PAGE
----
Kathleen Gardner Cravedi, former Staff Director of the House Select Committee on Aging

Without your untiring support and active participation, the voices of people advocating meaningful and compassionate health care reform may not have been heard by national leaders.

Michael Sullivan, Former Executive Director, Indiana Association for Home Care

All of us have been members of many organizations and NAHC is simply the best there is. NAHC aspires to excellence in every respect; its staff has been repeatedly honored as the best in Washington; the organization lives by the highest values and has demonstrated a passionate interest in the well-being of patients and providers.

Elaine Stephens, Director of Home Care of Steward Home Care/Steward Health Systems and former NAHC C

Home care increasingly is one of the basic building blocks in the developing system of long-term care.  On both economic and recuperative bases, home health care will continue to grow as an essential service for individuals, for families and for the community as a whole.

Former U.S. Senator Olympia Snowe (R-ME)

NCOA is excited to be part of this great event and honored to have such influential award winners in the field of aging.

National Council of Aging

Health care at home…is something we need more of, not less of.  Let us make a commitment to preventive and long-term care.  Let us encourage home care as an alternative to nursing homes and give folks a little help to have their parents there.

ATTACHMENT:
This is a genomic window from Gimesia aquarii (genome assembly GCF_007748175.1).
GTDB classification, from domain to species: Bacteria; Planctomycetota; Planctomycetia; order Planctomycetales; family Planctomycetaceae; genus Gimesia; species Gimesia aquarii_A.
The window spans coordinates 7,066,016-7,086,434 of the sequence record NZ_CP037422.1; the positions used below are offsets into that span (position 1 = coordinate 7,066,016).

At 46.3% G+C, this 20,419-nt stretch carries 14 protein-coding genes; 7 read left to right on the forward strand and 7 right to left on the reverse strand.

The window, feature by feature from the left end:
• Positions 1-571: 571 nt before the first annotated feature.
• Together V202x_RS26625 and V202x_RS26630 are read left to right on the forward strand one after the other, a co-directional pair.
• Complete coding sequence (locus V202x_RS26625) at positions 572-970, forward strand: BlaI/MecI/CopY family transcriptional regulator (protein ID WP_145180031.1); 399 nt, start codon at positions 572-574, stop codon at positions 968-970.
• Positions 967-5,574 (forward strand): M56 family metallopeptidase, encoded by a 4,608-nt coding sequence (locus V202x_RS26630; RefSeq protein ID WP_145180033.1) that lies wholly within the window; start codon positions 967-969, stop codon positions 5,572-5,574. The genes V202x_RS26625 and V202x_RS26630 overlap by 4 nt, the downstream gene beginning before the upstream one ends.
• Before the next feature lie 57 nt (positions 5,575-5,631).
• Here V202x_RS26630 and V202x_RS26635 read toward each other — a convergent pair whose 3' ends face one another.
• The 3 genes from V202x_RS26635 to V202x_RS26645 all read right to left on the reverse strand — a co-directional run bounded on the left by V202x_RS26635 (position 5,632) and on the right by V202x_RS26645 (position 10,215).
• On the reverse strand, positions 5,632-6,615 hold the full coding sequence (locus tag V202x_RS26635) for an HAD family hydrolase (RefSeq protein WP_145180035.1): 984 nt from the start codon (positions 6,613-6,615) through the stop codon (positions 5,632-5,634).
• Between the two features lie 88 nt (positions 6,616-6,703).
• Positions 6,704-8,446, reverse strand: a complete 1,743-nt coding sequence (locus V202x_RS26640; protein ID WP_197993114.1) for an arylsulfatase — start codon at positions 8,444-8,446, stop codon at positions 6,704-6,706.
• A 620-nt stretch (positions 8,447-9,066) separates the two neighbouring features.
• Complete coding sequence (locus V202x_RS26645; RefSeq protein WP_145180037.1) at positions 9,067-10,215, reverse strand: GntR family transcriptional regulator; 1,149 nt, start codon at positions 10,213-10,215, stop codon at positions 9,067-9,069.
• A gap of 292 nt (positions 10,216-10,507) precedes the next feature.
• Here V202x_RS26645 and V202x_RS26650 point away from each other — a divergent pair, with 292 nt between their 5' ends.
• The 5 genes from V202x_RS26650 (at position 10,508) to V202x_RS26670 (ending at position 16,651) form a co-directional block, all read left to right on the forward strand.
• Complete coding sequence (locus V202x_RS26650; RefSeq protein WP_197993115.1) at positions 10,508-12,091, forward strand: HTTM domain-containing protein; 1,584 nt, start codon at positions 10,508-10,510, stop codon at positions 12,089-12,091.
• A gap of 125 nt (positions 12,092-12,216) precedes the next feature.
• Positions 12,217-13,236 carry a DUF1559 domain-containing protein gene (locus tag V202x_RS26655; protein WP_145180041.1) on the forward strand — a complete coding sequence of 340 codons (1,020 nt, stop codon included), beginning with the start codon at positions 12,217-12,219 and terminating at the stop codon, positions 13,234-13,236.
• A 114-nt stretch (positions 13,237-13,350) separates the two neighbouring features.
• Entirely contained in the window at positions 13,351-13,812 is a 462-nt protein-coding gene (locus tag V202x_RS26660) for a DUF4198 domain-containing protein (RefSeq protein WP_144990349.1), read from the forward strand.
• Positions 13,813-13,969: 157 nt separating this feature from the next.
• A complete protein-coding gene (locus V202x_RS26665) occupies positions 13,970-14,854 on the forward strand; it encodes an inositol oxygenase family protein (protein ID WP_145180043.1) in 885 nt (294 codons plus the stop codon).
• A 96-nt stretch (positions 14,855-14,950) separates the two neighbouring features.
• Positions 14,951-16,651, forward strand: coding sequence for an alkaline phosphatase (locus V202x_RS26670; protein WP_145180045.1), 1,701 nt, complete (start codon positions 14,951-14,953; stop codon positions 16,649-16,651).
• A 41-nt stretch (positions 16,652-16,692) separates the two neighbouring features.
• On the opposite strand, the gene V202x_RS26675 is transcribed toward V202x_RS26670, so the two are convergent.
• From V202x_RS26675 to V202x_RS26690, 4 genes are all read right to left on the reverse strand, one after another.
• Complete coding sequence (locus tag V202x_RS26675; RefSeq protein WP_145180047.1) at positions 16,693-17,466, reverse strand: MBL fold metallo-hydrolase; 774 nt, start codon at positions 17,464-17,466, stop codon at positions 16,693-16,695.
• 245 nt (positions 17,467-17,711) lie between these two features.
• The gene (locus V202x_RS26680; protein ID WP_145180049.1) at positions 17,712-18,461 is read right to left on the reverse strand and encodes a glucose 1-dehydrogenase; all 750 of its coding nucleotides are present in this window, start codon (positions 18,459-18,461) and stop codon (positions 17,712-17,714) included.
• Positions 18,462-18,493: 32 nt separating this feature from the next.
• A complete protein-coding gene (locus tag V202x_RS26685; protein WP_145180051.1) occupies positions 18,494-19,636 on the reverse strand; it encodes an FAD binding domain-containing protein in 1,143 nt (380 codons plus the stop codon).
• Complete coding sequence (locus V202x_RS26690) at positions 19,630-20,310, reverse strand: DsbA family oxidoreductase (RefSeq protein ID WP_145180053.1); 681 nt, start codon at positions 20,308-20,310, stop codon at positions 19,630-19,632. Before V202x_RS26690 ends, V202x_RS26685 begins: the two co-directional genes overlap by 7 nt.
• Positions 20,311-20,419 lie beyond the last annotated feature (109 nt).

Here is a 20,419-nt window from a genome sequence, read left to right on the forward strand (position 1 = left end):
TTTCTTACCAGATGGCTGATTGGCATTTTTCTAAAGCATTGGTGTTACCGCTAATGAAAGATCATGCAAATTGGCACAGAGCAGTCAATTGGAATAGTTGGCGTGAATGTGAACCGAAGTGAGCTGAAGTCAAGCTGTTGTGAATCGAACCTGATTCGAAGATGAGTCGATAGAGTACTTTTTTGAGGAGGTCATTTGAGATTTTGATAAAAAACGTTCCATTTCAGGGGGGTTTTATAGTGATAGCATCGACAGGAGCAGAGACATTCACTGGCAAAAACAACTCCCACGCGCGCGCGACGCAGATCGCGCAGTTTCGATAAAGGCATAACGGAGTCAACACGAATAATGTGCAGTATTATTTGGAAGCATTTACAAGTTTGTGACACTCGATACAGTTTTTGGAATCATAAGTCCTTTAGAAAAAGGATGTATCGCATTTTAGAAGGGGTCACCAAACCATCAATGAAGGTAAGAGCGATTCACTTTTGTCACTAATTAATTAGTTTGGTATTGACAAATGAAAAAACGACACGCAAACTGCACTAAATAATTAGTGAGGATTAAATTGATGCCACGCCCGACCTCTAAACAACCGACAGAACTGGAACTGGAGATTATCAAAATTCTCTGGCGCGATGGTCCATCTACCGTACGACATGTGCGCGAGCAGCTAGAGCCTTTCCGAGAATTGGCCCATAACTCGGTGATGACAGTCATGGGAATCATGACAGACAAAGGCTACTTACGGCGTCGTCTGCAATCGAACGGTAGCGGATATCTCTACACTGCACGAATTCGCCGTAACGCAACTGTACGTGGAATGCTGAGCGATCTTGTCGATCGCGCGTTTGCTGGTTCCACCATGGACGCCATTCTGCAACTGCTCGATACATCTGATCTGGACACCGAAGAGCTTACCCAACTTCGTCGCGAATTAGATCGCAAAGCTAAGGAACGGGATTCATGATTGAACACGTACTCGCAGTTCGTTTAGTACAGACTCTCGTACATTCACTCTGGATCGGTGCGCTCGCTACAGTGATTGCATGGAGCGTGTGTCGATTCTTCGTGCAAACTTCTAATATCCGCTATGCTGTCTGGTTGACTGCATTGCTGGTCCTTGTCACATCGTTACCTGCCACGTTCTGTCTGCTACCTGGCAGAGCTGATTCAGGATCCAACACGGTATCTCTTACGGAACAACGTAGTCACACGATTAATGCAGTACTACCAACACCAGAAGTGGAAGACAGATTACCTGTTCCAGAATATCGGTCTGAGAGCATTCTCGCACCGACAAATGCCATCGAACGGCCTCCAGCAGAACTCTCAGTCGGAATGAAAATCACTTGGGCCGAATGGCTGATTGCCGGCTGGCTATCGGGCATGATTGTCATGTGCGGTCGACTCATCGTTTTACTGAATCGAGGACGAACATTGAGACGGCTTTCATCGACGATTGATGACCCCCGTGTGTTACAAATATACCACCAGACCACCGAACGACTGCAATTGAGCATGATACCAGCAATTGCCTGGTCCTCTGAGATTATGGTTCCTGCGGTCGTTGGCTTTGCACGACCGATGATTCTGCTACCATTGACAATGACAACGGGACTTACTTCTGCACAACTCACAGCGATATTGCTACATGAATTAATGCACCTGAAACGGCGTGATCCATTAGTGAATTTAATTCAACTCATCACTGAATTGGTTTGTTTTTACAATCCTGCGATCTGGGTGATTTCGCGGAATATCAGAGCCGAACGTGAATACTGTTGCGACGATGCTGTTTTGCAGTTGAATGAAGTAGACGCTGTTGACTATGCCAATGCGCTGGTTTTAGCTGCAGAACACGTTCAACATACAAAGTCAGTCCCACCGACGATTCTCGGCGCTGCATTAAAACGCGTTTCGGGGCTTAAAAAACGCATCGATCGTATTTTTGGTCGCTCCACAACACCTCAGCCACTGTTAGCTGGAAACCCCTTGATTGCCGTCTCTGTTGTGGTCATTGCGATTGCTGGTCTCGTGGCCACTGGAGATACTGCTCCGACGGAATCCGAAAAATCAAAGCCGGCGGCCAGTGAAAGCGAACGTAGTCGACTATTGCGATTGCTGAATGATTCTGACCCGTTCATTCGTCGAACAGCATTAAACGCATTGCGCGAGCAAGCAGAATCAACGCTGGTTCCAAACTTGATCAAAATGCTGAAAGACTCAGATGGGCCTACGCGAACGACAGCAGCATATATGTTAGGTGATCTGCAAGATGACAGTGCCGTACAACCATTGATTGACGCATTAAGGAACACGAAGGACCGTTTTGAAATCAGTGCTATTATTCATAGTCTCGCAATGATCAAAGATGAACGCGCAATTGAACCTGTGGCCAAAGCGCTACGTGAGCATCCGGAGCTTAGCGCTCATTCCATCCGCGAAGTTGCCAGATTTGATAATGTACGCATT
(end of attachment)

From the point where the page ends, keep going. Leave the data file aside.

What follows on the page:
Former President Bill Clinton

IRS Employer Mandate Rule has a Home Care Focus

February 26, 2014 09:24 AM

The Internal Revenue service (IRS) recently released it Final Rule implementing the “Shared Responsibility for Employers Regarding Health Coverage” under the Affordable Care Act. NAHC previously reported on the rule – see NAHC Report, February 12, 2014 - which is most notable for its one-year postponement of the health insurance and penalty provisions for employers with 99 or fewer full-time and full-time equivalent employees. That final rule also modified the standards and penalty calculation for employers with 100 or more full-time and full-time equivalent employees, permitting an employer to offer insurance to 70 percent of its full-time employees in 2015 in contrast to the original 95 percent standard. The rule also provides a one-year, additional 50 exemptions in the calculation of any penalty for employers 100 or more beyond the original 30 exemption.